Did the Protestant Reformers understand Paul correctly? Has the church today been unduly influenced by Reformation-era misreadings of the Pauline epistles? These questions―especially as they pertain to Martin Luther’s interpretation of the Pauline doctrine of justification―have been at the forefront of much discussion within biblical studies and theology in light of the New Perspective on Paul. But that leads to another question: Have we understood the Reformers correctly? With that in mind, these essays seek to enable a more careful reading of the Reformers’ exegesis of Pauline texts. Each chapter pairs a Reformer with a Pauline letter and then brings together a historical theologian and a biblical scholar to examine these Reformation-era readings of Paul. In doing so, this volume seeks a better understanding of the Reformers and the true meaning of the biblical text.
Modern Pauline scholarship has largely done away with caricatures of Early Judaism, which arose out of ignorance of the sources, and replaced them with caricatures of the Protestant Reformers, spawned by a similar ignorance. This volume sets the record straight on a number of counts and raises the question of whether the concerns of the Reformers in their day may not have made them sensitive to aspects of Paul’s thought to which moderns are oblivious. A provocative and timely study.
Professor of Religious Studies, McMaster University
J. Todd Billings
Reformation Readings of Paul provides an insightful, bracing study of the apostle Paul’s writings in light of their echoes and developments in early Protestant commentary. In this groundbreaking collaborative study, biblical scholars do not simply ‘leap over’ the history of interpretation, and historians make no attempt to claim that sixteenth-century reformers offer the final exegetical word. Yet, in moving beyond the common caricatures and attending to the concrete exegesis of key Protestant reformers, these biblical scholars and historians show the power and scope of Paul’s writings not only in the sixteenth century but also today. This book is a model of interdisciplinary theological inquiry.
Gordon H. Girod Research Professor of Reformed Theology, Western Theological Seminary
G. Sujin Pak
This volume is a timely contribution to studies in the history of exegesis and Pauline studies, supported by an impressive array of historical theologians and New Testament scholars. Readers who desire richly contextualized and evenhanded evaluations of early modern readings of Paul will not be disappointed.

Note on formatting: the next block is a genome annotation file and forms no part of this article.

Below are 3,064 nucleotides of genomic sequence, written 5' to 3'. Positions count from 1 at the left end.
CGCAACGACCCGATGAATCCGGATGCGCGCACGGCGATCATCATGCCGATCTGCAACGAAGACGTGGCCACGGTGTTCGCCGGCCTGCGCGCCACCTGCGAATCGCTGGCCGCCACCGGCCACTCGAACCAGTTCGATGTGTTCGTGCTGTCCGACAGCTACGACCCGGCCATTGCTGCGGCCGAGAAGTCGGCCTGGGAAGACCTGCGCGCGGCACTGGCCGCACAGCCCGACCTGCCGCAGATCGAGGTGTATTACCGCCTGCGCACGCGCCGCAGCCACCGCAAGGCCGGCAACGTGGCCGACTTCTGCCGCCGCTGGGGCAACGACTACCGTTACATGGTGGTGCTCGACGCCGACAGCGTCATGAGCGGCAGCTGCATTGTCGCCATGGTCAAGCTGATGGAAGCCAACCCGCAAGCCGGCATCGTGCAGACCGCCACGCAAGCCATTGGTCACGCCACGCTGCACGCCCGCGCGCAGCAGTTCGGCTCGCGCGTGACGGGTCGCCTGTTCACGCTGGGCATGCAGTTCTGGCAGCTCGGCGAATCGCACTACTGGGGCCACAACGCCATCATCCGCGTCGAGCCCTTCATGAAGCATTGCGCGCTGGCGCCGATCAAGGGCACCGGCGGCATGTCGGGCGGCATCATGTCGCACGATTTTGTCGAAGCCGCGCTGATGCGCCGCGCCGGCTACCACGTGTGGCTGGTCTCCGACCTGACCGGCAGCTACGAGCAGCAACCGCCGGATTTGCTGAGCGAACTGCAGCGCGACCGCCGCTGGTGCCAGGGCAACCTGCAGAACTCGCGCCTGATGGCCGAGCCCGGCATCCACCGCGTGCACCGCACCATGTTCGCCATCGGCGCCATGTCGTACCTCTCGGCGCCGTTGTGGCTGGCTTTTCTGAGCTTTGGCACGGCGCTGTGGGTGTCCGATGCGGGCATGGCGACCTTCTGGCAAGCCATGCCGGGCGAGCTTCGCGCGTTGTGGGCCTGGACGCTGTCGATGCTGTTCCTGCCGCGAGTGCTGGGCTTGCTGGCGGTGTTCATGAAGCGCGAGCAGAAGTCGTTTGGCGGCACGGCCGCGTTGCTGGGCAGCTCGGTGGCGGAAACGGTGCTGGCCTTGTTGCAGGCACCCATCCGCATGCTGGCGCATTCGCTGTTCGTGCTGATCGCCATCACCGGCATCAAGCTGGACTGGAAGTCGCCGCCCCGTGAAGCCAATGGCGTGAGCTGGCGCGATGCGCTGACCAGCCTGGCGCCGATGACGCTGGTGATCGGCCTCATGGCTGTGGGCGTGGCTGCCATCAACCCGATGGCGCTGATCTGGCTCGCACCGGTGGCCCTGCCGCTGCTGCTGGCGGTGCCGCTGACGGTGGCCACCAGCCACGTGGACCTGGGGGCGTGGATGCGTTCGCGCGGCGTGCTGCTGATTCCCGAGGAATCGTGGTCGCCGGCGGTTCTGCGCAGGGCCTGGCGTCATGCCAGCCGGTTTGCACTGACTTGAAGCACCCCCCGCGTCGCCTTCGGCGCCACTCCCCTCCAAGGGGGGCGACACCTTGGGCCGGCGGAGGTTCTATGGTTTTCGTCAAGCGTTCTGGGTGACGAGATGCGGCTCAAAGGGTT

Assistant Professor of the History of Christianity, Duke Divinity School
This is a very important book that opens up a long-overdue conversation among biblical exegetes, historical theologians and students of the Reformation. In a series of sparkling essays, we learn how Luther, Melanchthon, Bucer, Calvin and Cranmer read particular Pauline texts and what that might mean for the renewal of the church today. A book for every pastor and teacher of Scripture.” (Timothy George, founding dean, Beeson Divinity School, general editor, Reformation Commentary on Scripture)
Founding Dean, Beeson Divinity School
In preparation for the five-hundredth anniversary of the beginning of the Protestant reformations, this volume will appeal both to the exegetes and to church historians and will hopefully rekindle the interest in Early Modern exegesis.
William C. Roach
We owe a great debt of service to Michael Allen and Jonathan Linebaugh, as Reformation Readings of Paul not only sets the standard for explorations in history and exegesis, it also, by God’s grace, motivates contemporary readers to see through the commentaries of the reformers, and the interactions of biblical theologians, the writings of the Scripture, in order to recapture a Pauline perspective for the Christian life, which is a bold vision of our new life in Jesus Christ.
Senior Editor, Journal of the International Society of Christian Apologetics
In Reformation Readings of Paul: Explorations in History and Exegesis (IVP, 2015), editors Michael Allen and Jonathan A. Linebaugh take the time to bring the Reformers to life as readers of Paul. The book brings a fresh look at the exegetical readings of Luther and other Reformers, showcases the historical and theological background of their era, and then seeks to bring these insights into conversation with current Pauline studies. . . . This volume promises to be an intriguing read.
Blogger, Fundamentally Reformed